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Blackbird’s New Magician


619 W. Randolph


Until last fall, Blackbird was Paul Kahan. But the chef, who founded the restaurant a decade ago, also operates Blackbird’s neighbor, Avec, and was at work on a new beer-focused restaurant a few blocks away. So he decided to hire his first ever chef de cuisine at Blackbird, someone to run the place day in and day out. “I’ve been in the kitchen on a nightly basis for 20 years and I can’t work 15-hour days anymore,” Kahan says.

That made sense. The surprise was who Kahan hired: a chef from WD-50, the Manhattan home of avant abracadabra cuisine. Blackbird is famous for seasonally driven food, WD-50 for its ingenious use of powders, gums, and starches. But Kahan is close to Wylie Dufresne, the WD in WD-50, and when Dufresne talked up his sous chef, Michael Sheerin, Kahan listened. “What WD-50 is really about is great flavor combinations,” Kahan says–the weird science is just a means to an end.

After a little more than six months, Sheerin, a 31-year-old who grew up on the north side of Chicago, has subtly and smartly put his mark on the restaurant. He’s preserved the identity of Blackbird–fresh and ingredient-focused food–but his cooking snaps with unexpected ideas.

Before Kahan hired him, Sheerin says, “I think he was very worried that I was going to try to take it through this freakish metamorphosis and scare his customers away.” Instead he’s negotiated a third path between the old Blackbird and the avant-garde cuisine at WD-50. Take his pork belly–the ur cut at Blackbird–which sits in a shallow bowl of what looks like water. Sheerin makes a light version of his mother’s barbecue sauce, mixes gelatin into it, then freezes and thaws it. As it melts, the gelatin holds onto the impurities and the liquid drips down, clear and hugely flavorful. It’s a perfectly clarified consomme and a bewilderingly light preparation of a meat that’s half fat.

“I get playful,” says Sheerin, who’s soft-spoken with a vaguely bashful look. His sturgeon plate, for instance, comes with a version of pastrami and rye–rye gnocchi and guanciale (cured pork jowl)–and of course mustard. Sheerin had been frustrated trying to make pumpernickel pasta, so he deconstructed a few rye bread recipes and came up with the gnocchi instead, with rye flour, molasses, and caraway seeds.

After that you might not be surprised to hear that Sheerin’s culinary career began at the former Arnie’s Bagels on the near north side, where he worked from high school until he was 20. He was fired from his first real restaurant job, at Balaban’s. “I was partying and did a no-call, no-show,” Sheerin says. That’s when his mother told him, “‘If you’re not going to go to college, it’s either construction or cooking or working for the city.’ And I didn’t really want to work for the city, so I went to cooking school.”

Sheerin was artistic–he’d painted a lot growing up and in high school–but nothing had come of it. “I’d applied to the Art Institute, but kind of half-assed. I’d never put any effort into it,” he says. After getting some culinary training at Grand Rapids Community College, he worked at the late Toque in Chicago until his older brother, who was working under Jean Joho at Everest, the Alsatian fine-dining restaurant, helped get him in as a line chef there. Patrick Sheerin is now the chef at the Signature Room. “He was more focused than I was,” Sheerin says. “I just kind of fell into it.”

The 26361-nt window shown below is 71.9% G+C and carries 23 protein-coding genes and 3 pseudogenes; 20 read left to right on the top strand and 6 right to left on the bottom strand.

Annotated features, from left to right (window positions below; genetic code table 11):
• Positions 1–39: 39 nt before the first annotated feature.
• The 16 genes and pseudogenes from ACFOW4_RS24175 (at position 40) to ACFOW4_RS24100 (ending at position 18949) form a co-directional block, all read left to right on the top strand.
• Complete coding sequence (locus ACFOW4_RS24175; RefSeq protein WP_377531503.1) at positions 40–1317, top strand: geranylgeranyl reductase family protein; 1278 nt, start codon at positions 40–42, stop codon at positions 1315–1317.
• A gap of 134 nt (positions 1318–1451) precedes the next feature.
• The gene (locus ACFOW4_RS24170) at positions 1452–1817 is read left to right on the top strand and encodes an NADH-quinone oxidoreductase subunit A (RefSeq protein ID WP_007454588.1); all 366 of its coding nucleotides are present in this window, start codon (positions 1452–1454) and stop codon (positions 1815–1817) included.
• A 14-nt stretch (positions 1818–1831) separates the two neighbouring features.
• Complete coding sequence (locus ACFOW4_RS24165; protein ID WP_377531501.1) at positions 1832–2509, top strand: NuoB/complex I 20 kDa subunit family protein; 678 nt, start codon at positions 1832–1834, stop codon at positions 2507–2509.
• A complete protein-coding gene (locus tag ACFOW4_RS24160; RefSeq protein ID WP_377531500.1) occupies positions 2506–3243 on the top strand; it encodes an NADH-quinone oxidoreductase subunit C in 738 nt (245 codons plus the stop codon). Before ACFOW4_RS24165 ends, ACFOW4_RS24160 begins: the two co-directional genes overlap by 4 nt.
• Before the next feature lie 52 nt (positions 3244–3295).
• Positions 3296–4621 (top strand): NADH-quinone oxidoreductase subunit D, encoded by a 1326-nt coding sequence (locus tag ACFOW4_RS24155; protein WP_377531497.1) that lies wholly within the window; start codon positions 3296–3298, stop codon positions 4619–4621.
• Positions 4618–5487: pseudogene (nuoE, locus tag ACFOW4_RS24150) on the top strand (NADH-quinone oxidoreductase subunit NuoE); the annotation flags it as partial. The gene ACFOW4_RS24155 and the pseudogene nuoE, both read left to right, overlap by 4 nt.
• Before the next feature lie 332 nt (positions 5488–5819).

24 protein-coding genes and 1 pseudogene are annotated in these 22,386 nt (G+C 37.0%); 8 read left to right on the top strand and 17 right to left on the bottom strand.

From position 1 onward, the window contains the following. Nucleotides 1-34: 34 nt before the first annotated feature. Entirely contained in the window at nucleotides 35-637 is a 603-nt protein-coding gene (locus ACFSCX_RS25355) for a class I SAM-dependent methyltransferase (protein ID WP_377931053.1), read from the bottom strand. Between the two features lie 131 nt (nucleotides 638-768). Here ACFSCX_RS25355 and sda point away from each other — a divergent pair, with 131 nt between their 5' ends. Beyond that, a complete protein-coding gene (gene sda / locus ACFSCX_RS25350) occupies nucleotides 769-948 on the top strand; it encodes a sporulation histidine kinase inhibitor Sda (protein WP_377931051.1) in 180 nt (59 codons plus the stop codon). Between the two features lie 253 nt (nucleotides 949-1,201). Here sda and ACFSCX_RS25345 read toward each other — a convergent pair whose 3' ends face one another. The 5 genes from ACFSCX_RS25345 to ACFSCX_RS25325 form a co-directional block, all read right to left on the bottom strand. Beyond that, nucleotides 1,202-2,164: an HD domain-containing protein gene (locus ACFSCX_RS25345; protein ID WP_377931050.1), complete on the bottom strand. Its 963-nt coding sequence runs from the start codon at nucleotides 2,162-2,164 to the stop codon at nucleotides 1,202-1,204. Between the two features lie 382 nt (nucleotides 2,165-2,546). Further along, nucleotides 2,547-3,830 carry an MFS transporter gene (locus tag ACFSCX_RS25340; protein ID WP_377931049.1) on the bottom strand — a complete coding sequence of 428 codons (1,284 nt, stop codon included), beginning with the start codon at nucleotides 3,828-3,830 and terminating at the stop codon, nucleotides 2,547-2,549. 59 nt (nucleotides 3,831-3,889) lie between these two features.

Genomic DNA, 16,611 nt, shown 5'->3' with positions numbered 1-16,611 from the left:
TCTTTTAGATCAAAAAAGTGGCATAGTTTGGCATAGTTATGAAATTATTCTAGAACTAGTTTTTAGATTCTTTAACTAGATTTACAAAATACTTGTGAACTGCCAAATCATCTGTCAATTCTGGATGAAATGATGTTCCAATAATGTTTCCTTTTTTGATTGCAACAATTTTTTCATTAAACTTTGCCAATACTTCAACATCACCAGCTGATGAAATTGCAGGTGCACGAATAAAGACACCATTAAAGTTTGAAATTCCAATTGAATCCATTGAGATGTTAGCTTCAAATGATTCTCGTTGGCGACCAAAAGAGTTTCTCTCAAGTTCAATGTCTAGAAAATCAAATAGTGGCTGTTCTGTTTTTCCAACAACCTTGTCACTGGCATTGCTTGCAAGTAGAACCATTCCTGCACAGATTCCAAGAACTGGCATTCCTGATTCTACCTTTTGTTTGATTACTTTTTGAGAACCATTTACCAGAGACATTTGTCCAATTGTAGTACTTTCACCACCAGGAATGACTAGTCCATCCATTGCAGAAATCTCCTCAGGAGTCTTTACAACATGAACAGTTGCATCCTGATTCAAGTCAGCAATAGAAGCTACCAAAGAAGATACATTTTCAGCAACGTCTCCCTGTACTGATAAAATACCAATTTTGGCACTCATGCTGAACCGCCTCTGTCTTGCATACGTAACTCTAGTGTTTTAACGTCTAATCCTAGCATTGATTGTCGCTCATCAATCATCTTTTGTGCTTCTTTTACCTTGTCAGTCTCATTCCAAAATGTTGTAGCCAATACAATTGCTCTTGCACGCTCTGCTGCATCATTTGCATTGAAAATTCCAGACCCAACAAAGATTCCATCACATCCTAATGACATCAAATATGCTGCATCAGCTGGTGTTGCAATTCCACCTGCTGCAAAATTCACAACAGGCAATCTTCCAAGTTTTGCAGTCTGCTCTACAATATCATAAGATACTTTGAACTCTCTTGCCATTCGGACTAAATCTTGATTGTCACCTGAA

But he fell hard: he’s got the resume of someone sprinting to catch up. After Everest, Sheerin moved to New York and racked up a string of impressive posts: Jean Georges, a restaurant routinely ranked among the greats; Atlas under the young English radical Paul Liebrandt; Lutece, the legendary classic French restaurant; and WD-50. When it opened, Sheerin went and bugged Dufresne until he gave him a job as a saucier. Only a few months later, the sous chef left and Dufresne promoted Sheerin to the position, where he stayed for more than three years.

A bookish chef with a degree in philosophy, Dufresne took ingredients out of their ethnic costumes and stripped them down to sweet, salty, bitter, sour–a dish might only have four ingredients, Sheerin says, but each would represent a different category. “It made me think more independently,” says Sheerin. “He put in perspective how we taste. That’s how I think about food now.” A pine nut gazpacho he made at Blackbird, for example, was inspired by a delicious batch of soppressata made by a couple of brothers on staff. Sheerin immediately started thinking about garnishing soup with it. People always garnish with fish, he says; he wanted to use meat. In a Moleskine notebook he always has on hand, he wrote down, soppressata, English pea soup, mole– I’m thinking meat, sweet, and spice. “And then the English pea soup became gazpacho,” but instead of tomato gazpacho, a thick pine nut gazpacho, with a spine of garlic and acid. The mole got pushed out by nasturtium blossoms, which were in season, and Sheerin added a few dehydrated apricots for sweetness.

“What Mike is able to do is clean, superfocused, minimalist food,” says Kahan, who adds that although people call his own food simple, he sees it as cluttered. “For me, it’s always ‘add another ingredient.’ Mike’s much more of a technician. A few of the things he has on the menu, I would have been embarrassed to do”–because of their simplicity. “He has the balls to do it.”

–Nicholas Day

For more on restaurants, see our blog The Food Chain at chicagoreader.com.

Art accompanying story in printed newspaper (not available in this archive): Michael Sheerin’s pine nut gazpacho, pork belly, and sturgeon plate.